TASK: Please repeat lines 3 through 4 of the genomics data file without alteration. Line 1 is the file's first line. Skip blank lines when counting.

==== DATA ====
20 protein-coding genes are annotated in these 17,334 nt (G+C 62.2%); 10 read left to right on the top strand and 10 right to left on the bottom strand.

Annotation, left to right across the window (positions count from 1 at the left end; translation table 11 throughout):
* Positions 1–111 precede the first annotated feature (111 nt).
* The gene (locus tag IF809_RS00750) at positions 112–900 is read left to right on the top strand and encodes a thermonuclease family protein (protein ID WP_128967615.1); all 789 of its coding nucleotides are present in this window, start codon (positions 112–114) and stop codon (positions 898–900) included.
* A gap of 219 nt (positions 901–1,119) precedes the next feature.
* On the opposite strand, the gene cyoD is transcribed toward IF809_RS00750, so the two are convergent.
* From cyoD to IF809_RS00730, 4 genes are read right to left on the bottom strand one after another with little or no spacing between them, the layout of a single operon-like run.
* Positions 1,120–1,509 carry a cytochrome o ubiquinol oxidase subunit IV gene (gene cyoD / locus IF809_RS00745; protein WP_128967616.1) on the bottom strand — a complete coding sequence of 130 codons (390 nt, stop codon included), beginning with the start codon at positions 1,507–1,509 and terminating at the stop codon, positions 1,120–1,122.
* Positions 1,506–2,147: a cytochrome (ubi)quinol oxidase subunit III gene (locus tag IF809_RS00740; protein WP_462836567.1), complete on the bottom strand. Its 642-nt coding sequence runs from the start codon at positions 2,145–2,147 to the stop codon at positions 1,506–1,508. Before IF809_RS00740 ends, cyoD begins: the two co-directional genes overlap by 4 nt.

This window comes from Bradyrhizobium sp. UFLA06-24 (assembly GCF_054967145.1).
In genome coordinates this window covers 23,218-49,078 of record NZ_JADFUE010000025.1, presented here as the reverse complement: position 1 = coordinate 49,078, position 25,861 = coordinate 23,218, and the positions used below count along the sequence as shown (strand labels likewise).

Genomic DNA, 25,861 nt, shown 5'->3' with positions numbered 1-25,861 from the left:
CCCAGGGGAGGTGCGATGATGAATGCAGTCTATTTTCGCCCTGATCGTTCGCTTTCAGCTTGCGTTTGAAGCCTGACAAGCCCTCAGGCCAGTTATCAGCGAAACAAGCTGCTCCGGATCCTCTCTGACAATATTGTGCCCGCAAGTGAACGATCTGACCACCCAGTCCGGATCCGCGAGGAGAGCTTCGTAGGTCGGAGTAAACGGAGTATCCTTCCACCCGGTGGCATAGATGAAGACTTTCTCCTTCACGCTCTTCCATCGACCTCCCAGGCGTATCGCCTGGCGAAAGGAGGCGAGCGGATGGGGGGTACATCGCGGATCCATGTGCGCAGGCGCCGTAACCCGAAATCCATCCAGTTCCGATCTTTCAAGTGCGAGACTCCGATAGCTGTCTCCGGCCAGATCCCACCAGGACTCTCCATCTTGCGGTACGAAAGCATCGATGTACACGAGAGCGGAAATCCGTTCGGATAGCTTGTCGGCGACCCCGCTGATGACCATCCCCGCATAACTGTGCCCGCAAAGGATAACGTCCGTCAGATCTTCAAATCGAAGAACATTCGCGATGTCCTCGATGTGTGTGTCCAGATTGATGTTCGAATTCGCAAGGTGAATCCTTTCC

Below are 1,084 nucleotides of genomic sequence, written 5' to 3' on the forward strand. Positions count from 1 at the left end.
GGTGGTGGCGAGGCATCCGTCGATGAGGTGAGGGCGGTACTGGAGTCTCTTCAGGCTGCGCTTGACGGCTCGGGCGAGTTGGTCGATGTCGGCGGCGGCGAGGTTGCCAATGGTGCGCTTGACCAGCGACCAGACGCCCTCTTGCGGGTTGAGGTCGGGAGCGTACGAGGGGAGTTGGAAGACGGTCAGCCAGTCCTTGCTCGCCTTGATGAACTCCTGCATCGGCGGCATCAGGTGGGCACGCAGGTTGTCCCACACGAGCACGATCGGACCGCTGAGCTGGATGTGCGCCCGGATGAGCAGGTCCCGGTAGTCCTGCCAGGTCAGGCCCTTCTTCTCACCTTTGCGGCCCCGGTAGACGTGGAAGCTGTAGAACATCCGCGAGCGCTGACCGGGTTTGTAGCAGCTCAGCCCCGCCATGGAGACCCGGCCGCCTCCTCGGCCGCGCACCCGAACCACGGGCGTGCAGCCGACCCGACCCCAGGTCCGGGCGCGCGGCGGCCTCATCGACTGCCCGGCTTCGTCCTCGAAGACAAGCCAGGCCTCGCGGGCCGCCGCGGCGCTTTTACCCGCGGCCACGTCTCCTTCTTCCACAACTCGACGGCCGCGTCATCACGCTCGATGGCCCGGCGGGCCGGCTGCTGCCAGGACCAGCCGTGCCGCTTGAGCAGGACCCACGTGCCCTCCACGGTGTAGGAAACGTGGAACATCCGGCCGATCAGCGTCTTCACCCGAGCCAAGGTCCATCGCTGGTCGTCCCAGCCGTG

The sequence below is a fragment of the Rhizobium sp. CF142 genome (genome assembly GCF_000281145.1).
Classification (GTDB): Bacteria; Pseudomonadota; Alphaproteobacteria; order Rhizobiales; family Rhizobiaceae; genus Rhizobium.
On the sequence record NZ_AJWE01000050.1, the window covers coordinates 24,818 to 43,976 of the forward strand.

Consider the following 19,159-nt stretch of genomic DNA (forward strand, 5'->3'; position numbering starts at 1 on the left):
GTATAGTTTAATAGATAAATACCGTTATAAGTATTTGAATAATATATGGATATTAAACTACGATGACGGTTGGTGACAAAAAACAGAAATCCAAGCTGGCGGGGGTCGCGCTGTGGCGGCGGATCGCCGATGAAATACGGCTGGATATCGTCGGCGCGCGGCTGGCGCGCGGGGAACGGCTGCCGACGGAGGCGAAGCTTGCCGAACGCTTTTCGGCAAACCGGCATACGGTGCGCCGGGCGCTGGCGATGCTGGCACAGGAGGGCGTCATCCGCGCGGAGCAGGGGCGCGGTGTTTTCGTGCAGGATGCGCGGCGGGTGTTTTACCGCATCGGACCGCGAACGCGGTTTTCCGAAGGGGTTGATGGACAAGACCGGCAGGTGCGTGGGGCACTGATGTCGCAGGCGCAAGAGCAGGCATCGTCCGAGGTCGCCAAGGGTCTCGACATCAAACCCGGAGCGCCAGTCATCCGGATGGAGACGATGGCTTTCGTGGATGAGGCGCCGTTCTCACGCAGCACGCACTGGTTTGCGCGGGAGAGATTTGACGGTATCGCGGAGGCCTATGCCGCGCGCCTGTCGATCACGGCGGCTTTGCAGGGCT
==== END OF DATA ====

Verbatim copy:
* Positions 1–111 precede the first annotated feature (111 nt).
* The gene (locus tag IF809_RS00750) at positions 112–900 is read left to right on the top strand and encodes a thermonuclease family protein (protein ID WP_128967615.1); all 789 of its coding nucleotides are present in this window, start codon (positions 112–114) and stop codon (positions 898–900) included.